"They're hiring serious artists to direct basically cartoons," says a veteran theater producer. "It worked with 'The Lion King.' It hasn't worked since."
-Quoted by Michael Riedel, in his Denver dispatch on the impending disaster that is the Francesco Zambello-George Tsypin Little Mermaid.
After seeing a few of those cumbersome grey slabs of Tsypin's on stages lately, you gotta wonder how Zambello went into that Disney meeting pitching him with a straight face for a happy family musical!
Meanwhile, Riedel also takes us inside what's changing at Disney Theatrical and their overall place in the scene: "When "Beauty and the Beast" opened in 1994, there were very few family shows on Broadway. Today, the street's full of shows that appeal to families - "Wicked," "Hairspray," "Legally Blonde," "The Grinch," "Mary Poppins," "The Lion King." "
He also tells how Disney's backup move here after the bad reviews in Denver was to fly out NY group sales agents to motivate them to talk it up to their clients. "I might have liked the show a little better if I'd been in first-class," Riedel quotes one as saying.
I must say a couple of bloggers have already pounced on the Mermaid story before Riedel could go to press: Cara Joy and Moxie.
Friday, August 31, 2007
"They're hiring serious artists to direct basically cartoons," says a veteran theater producer. "It worked with 'The Lion King.' It hasn't worked since."
...for Kenneth Branagh's new film, if you can believe it.
Make no mistake: Kenneth Branagh's ''Sleuth'' is not a remake of the 1972 film....Inside Branagh's charming English manor is a starkly modern, technology-enhanced interior against which [Michael] Caine, playing a successful detective novel writer, and Jude Law, as a struggling actor having an affair with the older man's wife, escalate their power struggle....Wouldn't that be like hiring Edward Albee to rewrite, say, Plaza Suite?
Branagh said the difference lies in the sparsely written screenplay by British playwright Harold Pinter, which he described as a ''testosterone-fueled gladiatorial combat.''
Not that there's anything wrong with that!
And yes, Caine also starred in the original Sleuth film, based, of course, on Anthony Schaffer's (yes, twin brother of Peter) play... Now I don't want to be a "spoiler," but all I'll say are the words "surprise ending" and "Michael Caine's make-up," add a question mark, and leave it at that.
Thursday, August 30, 2007
Well, any doubts I ever had about Spring Awakening's chances on Broadway can now be officially laid to rest: it recouped. But it was no sure thing. In previews it reportedly lost $700,000 of its initial $6 mil investment. What saved it? Apparently, says Riedel, the "yutes":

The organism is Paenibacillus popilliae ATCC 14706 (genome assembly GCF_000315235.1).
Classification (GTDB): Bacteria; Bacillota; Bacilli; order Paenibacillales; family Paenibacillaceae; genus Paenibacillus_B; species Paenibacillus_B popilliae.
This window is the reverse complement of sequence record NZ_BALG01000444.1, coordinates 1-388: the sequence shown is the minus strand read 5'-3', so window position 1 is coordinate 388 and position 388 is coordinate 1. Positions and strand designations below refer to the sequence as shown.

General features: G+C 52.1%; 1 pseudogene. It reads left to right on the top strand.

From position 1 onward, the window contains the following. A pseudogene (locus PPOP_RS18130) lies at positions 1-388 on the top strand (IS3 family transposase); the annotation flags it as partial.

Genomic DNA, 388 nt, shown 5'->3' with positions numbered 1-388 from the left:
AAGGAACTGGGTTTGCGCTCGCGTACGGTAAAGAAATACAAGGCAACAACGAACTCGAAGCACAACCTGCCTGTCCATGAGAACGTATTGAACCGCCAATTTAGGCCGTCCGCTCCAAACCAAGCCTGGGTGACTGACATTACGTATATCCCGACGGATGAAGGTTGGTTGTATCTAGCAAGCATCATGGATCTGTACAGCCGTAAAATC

For one thing, "Spring Awakening" really did manage to tap into an audience that's much younger than the typical Broadway crowd. And it did so largely through the Internet.
A clip of the show on YouTube, illegally swiped from the Tony Awards in June, has received more than 100,000 hits. And there are video and audio clips from the show all over MySpace.
MTV, which pays scant attention to Broadway, did a major piece on "Spring Awakening" that, says Pittelman, sent the box office soaring.
And even through the ups and downs of the doldrums of summer, it's been playing strong to full houses.
So there you have it. Instead of infantilizing geezers with cotton candy, we have young audiences flocking to challenging 19th century German source material to a rock beat.... Is Broadway growing up, as it were?Well, not so fast, if you remember what had to be done to Wedekind's original Frühlings Erwachen to make it play on the Rialto. And who else should come along and remind us about that than... Jonathan Franzen?
It's true, Jonathan Franzen has just published his own translation of the original play (yes, he apparently knows German, it's not a lazy "adapt" job) and writes a very insightful introduction to the play. Including a number of zingers calling out the musical. At length. Such as:
One example of the ongoing danger and vitality of Spring Awakening was the insipid rock-musical version of it that opened on Broadway in 2006, a hundred years after the play's world premiere, and was instantly overpraised. The script that Wedekind had finished in 1891 was far too frank sexually to be producible on any late-Victorian stage....And yet even the cruelest bowdlerizations of a century ago [i.e., the early censored versions] were milder than the maiming a dangerous play now undergoes in becoming a contemporary hit.